Key Immigration Reformers Cast Doubt On Cruz’s ‘Poison Pill’ Account

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As the battle rages over whether Sen. Ted Cruz has flip-flopped on immigration, key figures involved in the 2013 reform movement — including a Republican senator — expressed skepticism of the account Cruz is giving now.

“It’s total bullshit,” Frank Sharry, the executive director of the immigrant-rights group America’s Voice, said of Cruz’s current version of events.

The Rubio-Cruz tussle over immigration has been ongoing throughout the GOP primary campaign but flared up during Tuesday’s GOP debate on CNN. Rubio is politically vulnerable among conservatives because he supported comprehensive immigration reform, including a path to citizenship for undocumented immigrants already in the country. Cruz has long dismissed that as “amnesty”. The Rubio counter-strategy — which he used again during the debate — has been to try to turn the tables by suggesting that Cruz was much closer to his own position than Cruz is willing to admit, including having sponsored an amendment in 2013 to let undocumented immigrants receive legal status but not citizenship.

Over the ensuing 48 hours, Cruz has largely been on the defensive. He claims the amendment Rubio is chiding him for was a “poison pill” meant to smoke out Democrats and kill the overall bill.

In interviews with TPM Thursday, Sharry and other reformers said they did not believe Cruz’s amendment to the so-called Gang of Eight bill was the “poison pill” Cruz is making it out to be now. They suggested that, at the time, it seemed Cruz was seeking to position himself as a conservative still open to reform and has since moved to the right in order to court the anti-immigrant vote.

“He was getting to the right of Rubio and trying to set himself as a reformer to the right of the others,” Sharry said, rejecting the notion that Cruz was aligned with Sen. Jeff Sessions (R-AL) and other hardliners whose opposition to immigration Cruz is embracing now.

“Cruz got to Rubio’s right but didn’t want to be in the rejectionist camp,” Sharry said. He pointed to Cruz’s vote against an amendment offered by Sessions at the time that would restrict legal immigration, an approach Cruz favors now.

“Ted Cruz voted against the vision of immigration reform that he now embraces,” Sharry said.

Key to making sense of Cruz’s political calculus is to remember the landscape of immigration reform at the time. Republicans had taken a shellacking in the 2012 election, where their unpopularity with Hispanics was a major factor. Immigration reform was viewed as inevitable and crucial to the GOP’s future electoral viability. The major question for the party was how conservative that reform effort was going to be.

“There weren’t many at that point who were taking the position that there could be no way to obtain any legal status. The question is: I — like Sen. Rubio — have always felt that if you are going to be here for 20 years then you ought to have the rights and responsibilities that come with citizenship,” Sen. Jeff Flake (R-AZ) told reporters Wednesday on Capitol Hill. “I have always been for a path to citizenship, but the others that took the other position were saying ‘No, they should never be able to obtain citizenship’, and I understand that position but to say now that is not what you wanted …”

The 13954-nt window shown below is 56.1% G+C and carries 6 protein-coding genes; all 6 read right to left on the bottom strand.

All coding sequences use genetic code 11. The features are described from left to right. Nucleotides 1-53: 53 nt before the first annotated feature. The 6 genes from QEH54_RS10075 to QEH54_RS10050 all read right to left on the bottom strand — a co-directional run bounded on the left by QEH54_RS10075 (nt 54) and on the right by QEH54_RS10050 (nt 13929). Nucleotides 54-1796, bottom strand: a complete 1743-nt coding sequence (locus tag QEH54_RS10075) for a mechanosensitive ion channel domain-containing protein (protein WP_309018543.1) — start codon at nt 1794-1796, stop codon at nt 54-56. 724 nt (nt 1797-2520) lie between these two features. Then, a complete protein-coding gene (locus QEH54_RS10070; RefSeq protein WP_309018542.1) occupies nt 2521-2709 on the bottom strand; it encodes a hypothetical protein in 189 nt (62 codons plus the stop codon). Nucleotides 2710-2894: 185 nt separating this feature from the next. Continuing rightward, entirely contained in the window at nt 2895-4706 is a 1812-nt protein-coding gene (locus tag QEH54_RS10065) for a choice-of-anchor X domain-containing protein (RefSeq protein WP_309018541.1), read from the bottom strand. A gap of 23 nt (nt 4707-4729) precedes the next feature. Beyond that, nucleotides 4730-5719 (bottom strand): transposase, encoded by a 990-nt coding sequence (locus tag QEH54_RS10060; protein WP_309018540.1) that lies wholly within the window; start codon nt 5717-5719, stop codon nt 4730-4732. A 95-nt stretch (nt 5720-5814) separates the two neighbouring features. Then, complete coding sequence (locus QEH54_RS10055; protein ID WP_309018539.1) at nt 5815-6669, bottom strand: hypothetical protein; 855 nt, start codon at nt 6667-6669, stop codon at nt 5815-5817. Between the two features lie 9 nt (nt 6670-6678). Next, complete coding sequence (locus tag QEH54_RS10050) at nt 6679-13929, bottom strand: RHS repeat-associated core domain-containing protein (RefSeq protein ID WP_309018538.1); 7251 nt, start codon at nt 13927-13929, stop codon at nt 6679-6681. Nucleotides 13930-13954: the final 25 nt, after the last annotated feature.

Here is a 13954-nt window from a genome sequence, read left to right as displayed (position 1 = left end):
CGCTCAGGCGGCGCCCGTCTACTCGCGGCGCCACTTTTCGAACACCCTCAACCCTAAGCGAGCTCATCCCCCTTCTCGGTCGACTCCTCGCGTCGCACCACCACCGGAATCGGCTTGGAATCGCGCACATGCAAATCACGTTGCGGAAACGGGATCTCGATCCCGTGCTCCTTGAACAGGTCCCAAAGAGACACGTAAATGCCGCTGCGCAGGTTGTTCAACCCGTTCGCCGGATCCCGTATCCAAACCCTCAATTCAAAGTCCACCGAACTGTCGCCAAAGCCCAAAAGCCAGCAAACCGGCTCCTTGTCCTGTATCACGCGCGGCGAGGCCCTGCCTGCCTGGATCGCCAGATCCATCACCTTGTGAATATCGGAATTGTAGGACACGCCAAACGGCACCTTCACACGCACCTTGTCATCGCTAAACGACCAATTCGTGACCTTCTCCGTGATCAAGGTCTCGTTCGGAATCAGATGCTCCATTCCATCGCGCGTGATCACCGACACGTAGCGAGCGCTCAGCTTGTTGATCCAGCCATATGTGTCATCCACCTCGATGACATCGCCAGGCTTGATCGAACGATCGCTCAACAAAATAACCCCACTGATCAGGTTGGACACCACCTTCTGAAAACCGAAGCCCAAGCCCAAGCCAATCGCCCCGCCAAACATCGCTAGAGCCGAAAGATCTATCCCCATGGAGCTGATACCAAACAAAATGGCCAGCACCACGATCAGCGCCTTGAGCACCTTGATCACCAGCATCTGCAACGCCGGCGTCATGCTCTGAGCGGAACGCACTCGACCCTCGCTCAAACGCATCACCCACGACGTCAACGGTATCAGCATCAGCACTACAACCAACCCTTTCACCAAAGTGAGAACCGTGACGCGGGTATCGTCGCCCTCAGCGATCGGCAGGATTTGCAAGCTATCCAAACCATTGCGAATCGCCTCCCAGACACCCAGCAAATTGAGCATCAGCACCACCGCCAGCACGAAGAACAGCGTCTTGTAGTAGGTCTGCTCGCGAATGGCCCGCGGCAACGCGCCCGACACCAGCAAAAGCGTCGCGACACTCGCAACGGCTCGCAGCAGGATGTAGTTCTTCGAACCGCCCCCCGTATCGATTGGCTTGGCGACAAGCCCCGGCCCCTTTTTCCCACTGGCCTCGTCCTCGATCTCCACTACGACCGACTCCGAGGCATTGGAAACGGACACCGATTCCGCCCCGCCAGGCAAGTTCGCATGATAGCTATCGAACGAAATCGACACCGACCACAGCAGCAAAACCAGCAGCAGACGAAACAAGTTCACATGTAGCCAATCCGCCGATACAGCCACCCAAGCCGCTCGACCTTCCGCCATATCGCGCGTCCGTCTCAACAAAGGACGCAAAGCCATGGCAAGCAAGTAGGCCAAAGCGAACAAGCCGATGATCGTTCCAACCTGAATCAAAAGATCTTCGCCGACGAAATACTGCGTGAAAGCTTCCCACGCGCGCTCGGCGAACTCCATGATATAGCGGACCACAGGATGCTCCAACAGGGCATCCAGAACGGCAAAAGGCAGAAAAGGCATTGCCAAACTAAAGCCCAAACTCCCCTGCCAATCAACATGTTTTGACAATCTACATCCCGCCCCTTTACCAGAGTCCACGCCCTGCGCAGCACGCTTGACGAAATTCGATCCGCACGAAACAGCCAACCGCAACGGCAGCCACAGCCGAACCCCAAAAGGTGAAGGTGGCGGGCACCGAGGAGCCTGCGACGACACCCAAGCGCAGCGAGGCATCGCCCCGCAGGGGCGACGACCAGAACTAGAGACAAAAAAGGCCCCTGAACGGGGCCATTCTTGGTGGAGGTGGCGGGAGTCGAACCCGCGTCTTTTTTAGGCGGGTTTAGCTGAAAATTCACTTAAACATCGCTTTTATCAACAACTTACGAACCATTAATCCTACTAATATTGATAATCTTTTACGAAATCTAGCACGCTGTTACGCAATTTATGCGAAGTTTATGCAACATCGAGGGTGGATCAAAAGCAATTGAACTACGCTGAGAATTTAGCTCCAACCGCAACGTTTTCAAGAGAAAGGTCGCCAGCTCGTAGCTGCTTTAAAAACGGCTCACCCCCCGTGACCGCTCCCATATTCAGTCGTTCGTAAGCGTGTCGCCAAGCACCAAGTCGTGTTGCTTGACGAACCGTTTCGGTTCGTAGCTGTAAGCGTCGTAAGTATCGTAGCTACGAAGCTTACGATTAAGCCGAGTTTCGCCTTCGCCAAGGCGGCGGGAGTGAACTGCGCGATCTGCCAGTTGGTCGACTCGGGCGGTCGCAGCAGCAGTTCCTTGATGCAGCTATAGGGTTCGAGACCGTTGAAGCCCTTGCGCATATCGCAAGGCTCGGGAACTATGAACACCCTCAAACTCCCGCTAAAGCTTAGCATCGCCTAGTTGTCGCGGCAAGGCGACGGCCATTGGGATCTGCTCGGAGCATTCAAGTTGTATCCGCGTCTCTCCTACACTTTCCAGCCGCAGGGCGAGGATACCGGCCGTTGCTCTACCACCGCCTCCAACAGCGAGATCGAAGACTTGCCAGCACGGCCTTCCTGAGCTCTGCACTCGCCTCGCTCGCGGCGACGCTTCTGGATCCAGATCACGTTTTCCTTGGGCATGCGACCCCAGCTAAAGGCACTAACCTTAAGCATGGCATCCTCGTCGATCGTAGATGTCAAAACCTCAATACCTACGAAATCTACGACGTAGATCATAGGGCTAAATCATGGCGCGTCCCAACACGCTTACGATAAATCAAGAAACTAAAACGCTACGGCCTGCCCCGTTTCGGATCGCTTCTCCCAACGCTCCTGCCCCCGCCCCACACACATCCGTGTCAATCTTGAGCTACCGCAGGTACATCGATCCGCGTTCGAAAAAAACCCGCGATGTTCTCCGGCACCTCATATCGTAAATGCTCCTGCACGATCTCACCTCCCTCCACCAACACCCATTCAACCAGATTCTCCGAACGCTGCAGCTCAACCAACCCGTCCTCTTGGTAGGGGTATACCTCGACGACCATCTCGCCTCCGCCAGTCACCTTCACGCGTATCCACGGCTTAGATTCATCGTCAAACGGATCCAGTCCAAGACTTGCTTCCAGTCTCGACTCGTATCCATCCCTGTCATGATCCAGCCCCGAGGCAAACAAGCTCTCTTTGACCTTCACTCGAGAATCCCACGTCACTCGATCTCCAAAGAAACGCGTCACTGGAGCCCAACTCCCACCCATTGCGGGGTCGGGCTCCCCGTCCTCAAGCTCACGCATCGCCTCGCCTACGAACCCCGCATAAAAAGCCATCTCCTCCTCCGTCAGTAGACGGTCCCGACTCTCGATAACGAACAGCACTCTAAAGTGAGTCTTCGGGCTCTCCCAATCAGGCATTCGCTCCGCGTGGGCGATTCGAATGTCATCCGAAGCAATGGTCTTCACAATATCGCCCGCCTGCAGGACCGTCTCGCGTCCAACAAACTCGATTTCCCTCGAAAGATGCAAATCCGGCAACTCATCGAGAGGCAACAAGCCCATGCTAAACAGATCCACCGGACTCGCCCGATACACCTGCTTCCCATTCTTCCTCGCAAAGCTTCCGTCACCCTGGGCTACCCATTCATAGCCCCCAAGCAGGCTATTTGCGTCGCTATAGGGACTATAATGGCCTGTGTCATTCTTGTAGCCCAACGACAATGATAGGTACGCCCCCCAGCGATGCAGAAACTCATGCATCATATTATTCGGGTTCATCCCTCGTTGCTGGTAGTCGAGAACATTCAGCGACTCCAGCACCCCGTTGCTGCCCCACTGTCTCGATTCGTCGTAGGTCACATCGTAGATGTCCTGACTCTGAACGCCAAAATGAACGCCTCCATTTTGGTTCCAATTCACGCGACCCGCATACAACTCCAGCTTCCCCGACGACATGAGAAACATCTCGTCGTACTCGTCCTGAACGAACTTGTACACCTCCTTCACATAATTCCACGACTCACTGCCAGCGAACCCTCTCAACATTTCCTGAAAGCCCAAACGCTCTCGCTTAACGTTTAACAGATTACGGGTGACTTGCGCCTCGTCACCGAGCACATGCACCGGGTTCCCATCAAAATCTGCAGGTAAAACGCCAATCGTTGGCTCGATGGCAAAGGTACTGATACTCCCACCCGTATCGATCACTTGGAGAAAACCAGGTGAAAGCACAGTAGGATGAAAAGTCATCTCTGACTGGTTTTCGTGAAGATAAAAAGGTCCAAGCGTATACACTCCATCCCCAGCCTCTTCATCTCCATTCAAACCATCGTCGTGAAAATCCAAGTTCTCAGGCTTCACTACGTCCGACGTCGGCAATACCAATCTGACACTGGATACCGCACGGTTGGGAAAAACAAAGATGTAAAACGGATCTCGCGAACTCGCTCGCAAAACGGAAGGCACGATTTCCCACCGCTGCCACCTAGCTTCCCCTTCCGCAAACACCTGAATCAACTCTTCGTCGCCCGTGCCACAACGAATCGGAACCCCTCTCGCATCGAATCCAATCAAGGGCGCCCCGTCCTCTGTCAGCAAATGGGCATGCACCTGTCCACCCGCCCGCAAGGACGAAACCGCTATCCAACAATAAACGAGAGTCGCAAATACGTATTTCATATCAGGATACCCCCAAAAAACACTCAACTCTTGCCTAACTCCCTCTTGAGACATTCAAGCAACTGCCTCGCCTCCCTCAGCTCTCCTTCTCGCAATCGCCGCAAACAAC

Flake trailed off there.

The Cruz campaign did not respond to requests for comment.

Back then, being a pro-immigration reform conservative didn’t necessarily make you the RINO it does now, reformers told TPM, and the debate was over the nitty gritty details of a comprehensive reform bill, not whether it would happen at all. In the end comprehensive immigration reform passed in the Senate but died in the House.

“Most of us had not anticipated how far the center of gravity has shifted in the GOP,” Sharry said of Cruz’s and Rubio’s stances back then. “They thought both of those positions could be defended as the party and debate evolved.”

Tamar Jacoby, president of the industry-backed advocacy group ImmigrationWorks USA, agreed with Sharry’s interpretation that Cruz was positioning himself at the time to the right of Rubio, but still open to reform.

“I think he wanted to have to have it both ways,” Jacoby told TPM. “He wanted to say he was for immigration but, ‘I just don’t want this bill.'”

Flake was a little more coy when asked if he believed Cruz’s amendment was a poison pill or if he truly believed it would make the legislation more likely to pass:

“Well. He said at the time and I will take him at his word,” Flake said. “I will just take his public statement.”

Sen. John McCain (R-AZ), meanwhile, has been a little less couched than Flake, telling the Guardian Cruz has “done a remarkable 180.”

At the time, Cruz made an impassioned speech in front of the Senate Judiciary Committee defending his measure. He said that his amendment would make the larger legislation more likely to pass while still allowing “those who are here illegally to come in out of the shadows.”

That’s a far cry from the line Cruz is sticking with now, as he put it at Tuesday’s debate: “I have never supported legalization and I don’t intend to support legalization.”

Sharry was in the room for the 2013 speech. He said, then and now, Cruz’s positioning on the issue of the legal status was always about 2016.

“He wasn’t speaking to the room, he was laying down tracks for his presidential campaign,” he said.

“It was so clear that Cruz and Rubio were sizing each other up for what they knew was going to be confrontation in the primary.”

Lauren Fox contributed to this report.

ABOUT THE AUTHOR

Tierney Sneed is a reporter for Talking Points Memo. She previously worked for U.S. News and World Report. She grew up in Florida and attended Georgetown University.

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